- Passageways deeper than 12″ (305 mm) shall be reinforced by concrete/masonry lining that extends 4″ (102 mm) above the grade.
- The opening in a lined passageway (rough-framed access opening) must be at least 22 x 30” (559 x 762 mm) and must be big enough to remove the largest appliance in the space.
Airflow Requirements for Furnace Enclosure
According to Section G2407.2 of the IRC, the enclosure cannot interfere with proper air circulation that the appliance requires for combustion and ventilation.
Airflow requirements are specific to furnaces that use fuel for heating, as a certain amount of air is required in the combustion process that converts fuel to energy.
Ensuring Sufficient Indoor Combustion Air
Indoor combustion air is addressed in Section G2407.5 of the IRC.
Furnaces look at how many Btus the appliance uses per hour to increase temperature by 1 ℉. This ranges between 40,000 and 200,000. First, you will need to locate the manufacturer label for your furnace.
Btu input ratings refer to how much heat an appliance generates using its fuel, while the output rating refers to the heat it provides to your home. We need to know the input for this calculation since combustion air is related to fuel usage.
Once you know the Btu/h, you can determine how big the enclosure will need to be to provide sufficient combustion air. The volume of indoor combustion air required can be determined by two methods.
Standard Method (Section G2407.5.1)
The minimum volume will be 50 ft3 per 1,000 Btu/h (4.8 m3/kW).
This method is relatively straightforward and requires little as far as calculations.
The US and the UK use British Thermal Units (Btu; the amount of power needed to heat 1 lb of water by 1 ℉) as their power unit, while Europe and other countries use kiloWatts (kW).
Known Air-Filtration-Rate Method (Section G2407.5.2)
Sometimes the air infiltration rate in the house is known, depending on your furnace venting category (see label and manual). The two most common categories are as follows, with the appropriate equation for the minimum volume of indoor combustion air:
- Category I (negative/neutral pressure, non-condensing, draft inducer fan) is fan-assisted:
- ACH = air change/hour (decimal expression of % of volume of space exchanged/hour).
- ACH is limited to 0.60 or less for this calculation.
- Ifan = input Btu/h.
- Category IV (positive pressure, condensing) is non-fan assisted:
- ACH = air change/hour.
- ACH is limited to 0.60 or less for this calculation.
- Iother = input Btu/h.
Section G2407.5.3 of the IRC covers “combining spaces”, which regulates the openings used to connect indoor spaces for indoor combustion air supply.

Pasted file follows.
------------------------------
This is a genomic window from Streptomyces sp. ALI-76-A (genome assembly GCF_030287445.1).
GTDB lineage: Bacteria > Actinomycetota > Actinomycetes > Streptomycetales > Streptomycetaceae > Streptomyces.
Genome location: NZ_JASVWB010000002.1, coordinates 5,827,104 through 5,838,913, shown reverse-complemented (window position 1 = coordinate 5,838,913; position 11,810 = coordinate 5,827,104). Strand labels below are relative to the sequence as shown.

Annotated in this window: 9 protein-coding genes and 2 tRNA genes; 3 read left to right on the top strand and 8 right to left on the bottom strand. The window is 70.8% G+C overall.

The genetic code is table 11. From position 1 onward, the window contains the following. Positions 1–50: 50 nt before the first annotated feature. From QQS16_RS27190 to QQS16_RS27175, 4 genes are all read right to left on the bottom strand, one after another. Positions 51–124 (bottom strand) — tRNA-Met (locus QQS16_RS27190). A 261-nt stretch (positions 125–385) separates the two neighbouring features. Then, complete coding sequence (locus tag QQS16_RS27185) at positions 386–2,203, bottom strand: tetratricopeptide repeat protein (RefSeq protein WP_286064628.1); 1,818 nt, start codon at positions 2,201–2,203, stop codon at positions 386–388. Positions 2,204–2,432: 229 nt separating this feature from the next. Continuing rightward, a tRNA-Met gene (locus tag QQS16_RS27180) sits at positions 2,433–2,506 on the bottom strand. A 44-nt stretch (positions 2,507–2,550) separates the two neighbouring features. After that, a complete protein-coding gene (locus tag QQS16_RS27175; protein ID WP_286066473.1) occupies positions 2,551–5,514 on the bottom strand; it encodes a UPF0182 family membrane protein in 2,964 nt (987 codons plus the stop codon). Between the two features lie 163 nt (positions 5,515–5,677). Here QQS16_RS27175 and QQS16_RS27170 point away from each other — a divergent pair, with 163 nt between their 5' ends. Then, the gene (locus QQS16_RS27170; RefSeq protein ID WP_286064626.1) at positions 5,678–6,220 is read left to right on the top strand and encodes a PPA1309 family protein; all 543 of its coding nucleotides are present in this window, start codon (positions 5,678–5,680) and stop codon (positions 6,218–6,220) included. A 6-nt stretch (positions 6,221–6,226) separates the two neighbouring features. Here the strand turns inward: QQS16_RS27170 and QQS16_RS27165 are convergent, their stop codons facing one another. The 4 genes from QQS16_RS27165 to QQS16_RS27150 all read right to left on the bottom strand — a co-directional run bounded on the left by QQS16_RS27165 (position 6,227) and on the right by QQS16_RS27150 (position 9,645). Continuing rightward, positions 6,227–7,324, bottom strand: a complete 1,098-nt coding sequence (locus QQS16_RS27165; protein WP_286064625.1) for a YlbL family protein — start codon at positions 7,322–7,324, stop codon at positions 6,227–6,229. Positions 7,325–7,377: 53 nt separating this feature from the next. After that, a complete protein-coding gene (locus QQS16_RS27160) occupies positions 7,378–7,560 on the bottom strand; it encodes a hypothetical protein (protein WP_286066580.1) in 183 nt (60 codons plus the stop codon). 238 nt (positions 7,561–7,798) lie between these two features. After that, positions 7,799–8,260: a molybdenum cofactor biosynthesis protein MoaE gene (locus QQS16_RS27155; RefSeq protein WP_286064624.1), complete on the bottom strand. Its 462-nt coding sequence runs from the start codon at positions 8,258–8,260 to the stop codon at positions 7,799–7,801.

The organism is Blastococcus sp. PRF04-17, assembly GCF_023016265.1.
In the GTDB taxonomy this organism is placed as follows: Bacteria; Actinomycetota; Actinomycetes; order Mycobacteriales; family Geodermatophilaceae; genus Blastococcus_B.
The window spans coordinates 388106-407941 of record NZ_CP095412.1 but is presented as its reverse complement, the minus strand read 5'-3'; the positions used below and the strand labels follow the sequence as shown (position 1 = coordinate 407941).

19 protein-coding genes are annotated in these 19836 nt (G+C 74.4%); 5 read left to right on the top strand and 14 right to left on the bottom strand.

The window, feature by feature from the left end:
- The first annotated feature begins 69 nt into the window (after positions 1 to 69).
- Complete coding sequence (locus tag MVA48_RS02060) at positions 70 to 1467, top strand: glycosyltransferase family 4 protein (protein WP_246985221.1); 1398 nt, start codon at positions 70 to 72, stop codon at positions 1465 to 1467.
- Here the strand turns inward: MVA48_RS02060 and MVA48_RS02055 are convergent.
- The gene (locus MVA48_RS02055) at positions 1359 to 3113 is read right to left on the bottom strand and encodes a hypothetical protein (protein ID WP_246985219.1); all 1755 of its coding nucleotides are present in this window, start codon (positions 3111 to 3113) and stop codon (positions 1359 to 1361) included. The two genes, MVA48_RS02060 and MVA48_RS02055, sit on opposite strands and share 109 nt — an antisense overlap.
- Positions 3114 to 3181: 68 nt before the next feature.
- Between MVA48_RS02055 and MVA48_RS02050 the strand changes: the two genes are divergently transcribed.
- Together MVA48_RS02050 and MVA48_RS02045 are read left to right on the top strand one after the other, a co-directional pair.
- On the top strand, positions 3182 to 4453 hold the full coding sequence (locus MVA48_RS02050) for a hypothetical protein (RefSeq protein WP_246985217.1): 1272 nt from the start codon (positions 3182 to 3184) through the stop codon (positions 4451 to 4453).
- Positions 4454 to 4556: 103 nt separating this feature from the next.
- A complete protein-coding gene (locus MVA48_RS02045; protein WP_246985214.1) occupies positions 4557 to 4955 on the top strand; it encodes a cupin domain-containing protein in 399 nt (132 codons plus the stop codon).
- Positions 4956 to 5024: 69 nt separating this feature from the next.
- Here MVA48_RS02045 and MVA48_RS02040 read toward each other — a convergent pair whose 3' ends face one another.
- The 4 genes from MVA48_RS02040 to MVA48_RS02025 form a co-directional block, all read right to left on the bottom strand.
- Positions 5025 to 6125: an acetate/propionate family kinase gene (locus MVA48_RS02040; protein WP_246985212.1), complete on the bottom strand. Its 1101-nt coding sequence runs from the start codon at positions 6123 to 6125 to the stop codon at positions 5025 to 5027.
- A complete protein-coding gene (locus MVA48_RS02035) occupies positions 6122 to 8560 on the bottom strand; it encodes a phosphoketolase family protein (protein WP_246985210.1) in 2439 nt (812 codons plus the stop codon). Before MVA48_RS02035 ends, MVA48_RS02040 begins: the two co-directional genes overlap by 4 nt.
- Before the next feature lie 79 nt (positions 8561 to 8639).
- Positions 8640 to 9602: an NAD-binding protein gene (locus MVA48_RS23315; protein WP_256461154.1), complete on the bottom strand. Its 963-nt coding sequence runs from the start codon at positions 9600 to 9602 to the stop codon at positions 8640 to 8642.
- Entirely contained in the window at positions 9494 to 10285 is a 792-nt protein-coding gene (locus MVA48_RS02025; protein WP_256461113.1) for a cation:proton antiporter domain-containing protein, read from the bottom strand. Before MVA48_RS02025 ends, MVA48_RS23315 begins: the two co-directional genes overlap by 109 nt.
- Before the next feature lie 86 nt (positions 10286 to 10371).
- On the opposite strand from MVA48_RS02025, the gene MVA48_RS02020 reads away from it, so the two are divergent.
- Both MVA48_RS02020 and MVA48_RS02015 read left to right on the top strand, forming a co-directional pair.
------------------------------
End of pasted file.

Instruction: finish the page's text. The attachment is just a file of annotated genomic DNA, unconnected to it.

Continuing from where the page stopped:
Openings connecting same-story spaces (Section G2407.5.3.1) must have a completely open (free) area of 1 in2/1,000 Btu/h (2,200 mm2/kW) and you need to account for the total Btu input rating of all appliances within the space (often water heaters and furnaces are kept in the same area).
It also cannot be less than 100 in2 (0.06 m2).
You need two permanent openings, at least 3” (76 mm) in dimension. These must start 12” (305 mm) from the bottom and top of the enclosure.
When connecting two spaces on different stories (Section G2407.5.3.2), you need at least one permanent opening (through floors or doors), with a completely open area of 2 in2/1,000 Btu/h (4,402 mm2/kW) of the total Btu input of the all appliances within.
Ensuring Sufficient Outdoor Combustion Air
Combustion air can also be supplied to the furnace mechanically from outside. This supply must have a minimum rate of 0.35 CFM/1,000 Btu/h. You need to account for the total Btu, so look at other relevant appliances in the space (Section G2407.9).
Per Section G2407.6 of the IRC, the openings must be at least 3″ (76 mm) in dimension and can follow one of two methods.
Two-Permanent-Openings Method (Section G2407.6.1)
Like with indoor openings, you must have two permanent openings freely communicating with the outdoors (directly or through ducts). These must start 12” (305 mm) from the top and bottom of the enclosure.
Whether communicating directly or through vertical ducting, the openings must have a free area of at least 1 in2/4,000 Btu/h (55 mm2/kW), and at least 1 in2/2,000 Btu/h (1,100 mm2/kW) for horizontal ducting.
One-Permanent-Opening Method (Section G2407.6.2)
To use one permanent opening, it must start 12” (305 mm) from the top of the enclosure and have free communication directly or through vertical/horizontal ducting to the outdoors.
It must also have a free area of at least 1 in2/3,000 Btu/h (734 mm2/kW), taking into account the total Btu input of all the appliances within the enclosure.